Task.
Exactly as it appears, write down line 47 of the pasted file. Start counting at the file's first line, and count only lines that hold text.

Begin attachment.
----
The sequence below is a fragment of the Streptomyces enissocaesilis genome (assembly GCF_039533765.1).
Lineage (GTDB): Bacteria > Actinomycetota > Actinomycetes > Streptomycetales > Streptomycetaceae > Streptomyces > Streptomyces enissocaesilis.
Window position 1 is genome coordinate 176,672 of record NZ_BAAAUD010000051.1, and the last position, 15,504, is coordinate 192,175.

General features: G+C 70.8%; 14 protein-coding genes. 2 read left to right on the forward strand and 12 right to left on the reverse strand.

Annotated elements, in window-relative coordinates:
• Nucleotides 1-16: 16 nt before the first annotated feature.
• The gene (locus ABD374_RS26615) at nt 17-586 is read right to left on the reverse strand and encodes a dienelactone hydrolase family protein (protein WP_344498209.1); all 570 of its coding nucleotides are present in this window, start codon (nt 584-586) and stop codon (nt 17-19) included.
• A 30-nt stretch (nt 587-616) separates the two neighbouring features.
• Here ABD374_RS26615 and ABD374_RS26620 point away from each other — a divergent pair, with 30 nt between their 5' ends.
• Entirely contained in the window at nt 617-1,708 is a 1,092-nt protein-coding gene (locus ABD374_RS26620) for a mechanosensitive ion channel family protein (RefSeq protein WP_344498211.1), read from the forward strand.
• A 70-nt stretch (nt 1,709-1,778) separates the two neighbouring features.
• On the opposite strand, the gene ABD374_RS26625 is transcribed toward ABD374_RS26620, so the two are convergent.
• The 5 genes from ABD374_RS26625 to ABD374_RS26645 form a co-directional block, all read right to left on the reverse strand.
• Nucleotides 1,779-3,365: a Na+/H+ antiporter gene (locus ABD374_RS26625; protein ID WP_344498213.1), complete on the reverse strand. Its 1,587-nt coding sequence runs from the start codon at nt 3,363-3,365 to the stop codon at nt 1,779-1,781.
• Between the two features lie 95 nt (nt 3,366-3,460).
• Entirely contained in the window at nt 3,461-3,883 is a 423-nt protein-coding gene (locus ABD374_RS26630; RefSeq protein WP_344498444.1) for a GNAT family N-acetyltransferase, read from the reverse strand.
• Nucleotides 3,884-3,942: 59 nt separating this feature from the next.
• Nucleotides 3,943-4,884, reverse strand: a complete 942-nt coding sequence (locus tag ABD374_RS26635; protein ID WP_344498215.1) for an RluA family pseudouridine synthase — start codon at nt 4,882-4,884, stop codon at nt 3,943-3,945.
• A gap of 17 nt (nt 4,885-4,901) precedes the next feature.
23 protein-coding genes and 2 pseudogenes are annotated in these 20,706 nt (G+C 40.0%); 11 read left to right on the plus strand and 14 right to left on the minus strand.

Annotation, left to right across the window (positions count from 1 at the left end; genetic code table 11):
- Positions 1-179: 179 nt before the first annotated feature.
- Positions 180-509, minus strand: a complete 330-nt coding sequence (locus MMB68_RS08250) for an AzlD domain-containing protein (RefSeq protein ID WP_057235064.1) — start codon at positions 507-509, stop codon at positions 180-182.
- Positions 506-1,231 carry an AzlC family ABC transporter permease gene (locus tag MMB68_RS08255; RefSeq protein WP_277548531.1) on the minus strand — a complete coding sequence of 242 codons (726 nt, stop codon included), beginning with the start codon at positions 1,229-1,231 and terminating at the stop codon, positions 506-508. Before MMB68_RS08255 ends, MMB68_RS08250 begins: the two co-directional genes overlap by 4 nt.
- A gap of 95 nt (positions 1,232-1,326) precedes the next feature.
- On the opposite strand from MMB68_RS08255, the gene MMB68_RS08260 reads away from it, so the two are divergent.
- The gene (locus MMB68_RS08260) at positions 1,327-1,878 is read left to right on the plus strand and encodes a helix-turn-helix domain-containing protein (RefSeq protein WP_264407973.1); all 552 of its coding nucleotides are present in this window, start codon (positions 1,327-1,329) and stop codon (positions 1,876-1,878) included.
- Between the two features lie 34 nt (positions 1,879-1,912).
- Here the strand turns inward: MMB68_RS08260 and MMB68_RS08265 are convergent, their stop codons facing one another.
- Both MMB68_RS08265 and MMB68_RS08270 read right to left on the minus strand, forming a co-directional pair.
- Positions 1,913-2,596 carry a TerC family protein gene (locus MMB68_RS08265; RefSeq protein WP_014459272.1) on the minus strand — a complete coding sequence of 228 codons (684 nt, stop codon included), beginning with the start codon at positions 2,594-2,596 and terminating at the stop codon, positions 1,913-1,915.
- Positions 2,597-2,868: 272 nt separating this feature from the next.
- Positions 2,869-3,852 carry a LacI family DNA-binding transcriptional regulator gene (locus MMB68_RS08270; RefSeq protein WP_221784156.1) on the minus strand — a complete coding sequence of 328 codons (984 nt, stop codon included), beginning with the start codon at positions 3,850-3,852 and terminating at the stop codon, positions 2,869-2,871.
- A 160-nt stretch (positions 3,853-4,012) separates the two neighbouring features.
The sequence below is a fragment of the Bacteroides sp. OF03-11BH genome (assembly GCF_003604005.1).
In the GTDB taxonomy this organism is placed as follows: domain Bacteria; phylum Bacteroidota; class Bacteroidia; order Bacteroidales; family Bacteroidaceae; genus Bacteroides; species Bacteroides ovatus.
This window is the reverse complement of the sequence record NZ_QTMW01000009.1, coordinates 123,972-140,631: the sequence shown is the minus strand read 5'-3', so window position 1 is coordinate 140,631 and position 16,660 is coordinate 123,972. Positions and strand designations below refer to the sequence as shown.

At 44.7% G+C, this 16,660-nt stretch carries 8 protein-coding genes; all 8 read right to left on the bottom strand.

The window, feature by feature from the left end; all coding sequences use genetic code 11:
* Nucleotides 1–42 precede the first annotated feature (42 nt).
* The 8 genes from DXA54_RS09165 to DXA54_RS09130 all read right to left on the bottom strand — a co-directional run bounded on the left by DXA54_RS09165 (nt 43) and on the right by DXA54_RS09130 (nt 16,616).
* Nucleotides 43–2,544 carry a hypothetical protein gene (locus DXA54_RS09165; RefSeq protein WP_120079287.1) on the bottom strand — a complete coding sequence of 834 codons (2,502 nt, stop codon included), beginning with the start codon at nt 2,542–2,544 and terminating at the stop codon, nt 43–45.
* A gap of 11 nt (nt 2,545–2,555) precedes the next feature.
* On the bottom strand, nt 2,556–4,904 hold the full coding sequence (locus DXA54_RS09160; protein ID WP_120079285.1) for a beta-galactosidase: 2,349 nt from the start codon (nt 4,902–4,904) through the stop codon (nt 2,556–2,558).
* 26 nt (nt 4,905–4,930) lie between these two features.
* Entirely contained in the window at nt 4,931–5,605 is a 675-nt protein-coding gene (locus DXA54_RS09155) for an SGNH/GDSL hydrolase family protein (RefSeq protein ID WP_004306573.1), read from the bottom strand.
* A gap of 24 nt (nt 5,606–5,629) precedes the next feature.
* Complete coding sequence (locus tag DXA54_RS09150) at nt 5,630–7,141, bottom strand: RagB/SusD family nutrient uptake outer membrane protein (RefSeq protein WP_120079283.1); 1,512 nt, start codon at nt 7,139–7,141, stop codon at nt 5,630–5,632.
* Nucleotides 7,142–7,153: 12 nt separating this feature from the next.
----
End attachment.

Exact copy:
* A gap of 24 nt (nt 5,606–5,629) precedes the next feature.